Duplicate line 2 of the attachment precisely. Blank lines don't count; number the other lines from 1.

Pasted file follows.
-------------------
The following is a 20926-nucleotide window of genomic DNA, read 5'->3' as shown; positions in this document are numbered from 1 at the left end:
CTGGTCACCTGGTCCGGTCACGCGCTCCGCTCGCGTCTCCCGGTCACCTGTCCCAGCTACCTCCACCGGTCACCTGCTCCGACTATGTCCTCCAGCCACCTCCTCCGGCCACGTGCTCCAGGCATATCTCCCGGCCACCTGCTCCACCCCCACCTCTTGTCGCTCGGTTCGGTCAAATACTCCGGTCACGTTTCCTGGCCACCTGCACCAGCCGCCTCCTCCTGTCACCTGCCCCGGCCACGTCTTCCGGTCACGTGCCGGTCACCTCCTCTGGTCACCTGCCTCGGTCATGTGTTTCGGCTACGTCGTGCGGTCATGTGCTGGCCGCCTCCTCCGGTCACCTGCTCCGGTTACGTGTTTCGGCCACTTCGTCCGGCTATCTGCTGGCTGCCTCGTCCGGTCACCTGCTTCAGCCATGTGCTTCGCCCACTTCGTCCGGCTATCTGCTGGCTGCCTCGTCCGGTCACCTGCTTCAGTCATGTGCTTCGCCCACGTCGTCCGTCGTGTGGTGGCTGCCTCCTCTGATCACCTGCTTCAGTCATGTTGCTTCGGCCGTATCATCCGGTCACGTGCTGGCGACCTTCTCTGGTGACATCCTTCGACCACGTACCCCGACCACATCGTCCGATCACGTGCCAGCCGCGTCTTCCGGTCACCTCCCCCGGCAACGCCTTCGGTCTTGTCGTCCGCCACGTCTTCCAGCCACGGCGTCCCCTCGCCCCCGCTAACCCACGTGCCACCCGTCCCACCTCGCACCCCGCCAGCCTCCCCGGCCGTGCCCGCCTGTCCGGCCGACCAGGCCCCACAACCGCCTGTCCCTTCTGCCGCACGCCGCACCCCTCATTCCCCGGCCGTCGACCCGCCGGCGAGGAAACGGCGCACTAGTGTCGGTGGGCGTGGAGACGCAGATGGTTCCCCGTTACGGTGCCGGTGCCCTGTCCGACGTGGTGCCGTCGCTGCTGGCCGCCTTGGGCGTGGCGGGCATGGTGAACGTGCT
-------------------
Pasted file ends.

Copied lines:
CTGGTCACCTGGTCCGGTCACGCGCTCCGCTCGCGTCTCCCGGTCACCTGTCCCAGCTACCTCCACCGGTCACCTGCTCCGACTATGTCCTCCAGCCACCTCCTCCGGCCACGTGCTCCAGGCATATCTCCCGGCCACCTGCTCCACCCCCACCTCTTGTCGCTCGGTTCGGTCAAATACTCCGGTCACGTTTCCTGGCCACCTGCACCAGCCGCCTCCTCCTGTCACCTGCCCCGGCCACGTCTTCCGGTCACGTGCCGGTCACCTCCTCTGGTCACCTGCCTCGGTCATGTGTTTCGGCTACGTCGTGCGGTCATGTGCTGGCCGCCTCCTCCGGTCACCTGCTCCGGTTACGTGTTTCGGCCACTTCGTCCGGCTATCTGCTGGCTGCCTCGTCCGGTCACCTGCTTCAGCCATGTGCTTCGCCCACTTCGTCCGGCTATCTGCTGGCTGCCTCGTCCGGTCACCTGCTTCAGTCATGTGCTTCGCCCACGTCGTCCGTCGTGTGGTGGCTGCCTCCTCTGATCACCTGCTTCAGTCATGTTGCTTCGGCCGTATCATCCGGTCACGTGCTGGCGACCTTCTCTGGTGACATCCTTCGACCACGTACCCCGACCACATCGTCCGATCACGTGCCAGCCGCGTCTTCCGGTCACCTCCCCCGGCAACGCCTTCGGTCTTGTCGTCCGCCACGTCTTCCAGCCACGGCGTCCCCTCGCCCCCGCTAACCCACGTGCCACCCGTCCCACCTCGCACCCCGCCAGCCTCCCCGGCCGTGCCCGCCTGTCCGGCCGACCAGGCCCCACAACCGCCTGTCCCTTCTGCCGCACGCCGCACCCCTCATTCCCCGGCCGTCGACCCGCCGGCGAGGAAACGGCGCACTAGTGTCGGTGGGCGTGGAGACGCAGATGGTTCCCCGTTACGGTGCCGGTGCCCTGTCCGACGTGGTGCCGTCGCTGCTGGCCGCCTTGGGCGTGGCGGGCATGGTGAACGTGCT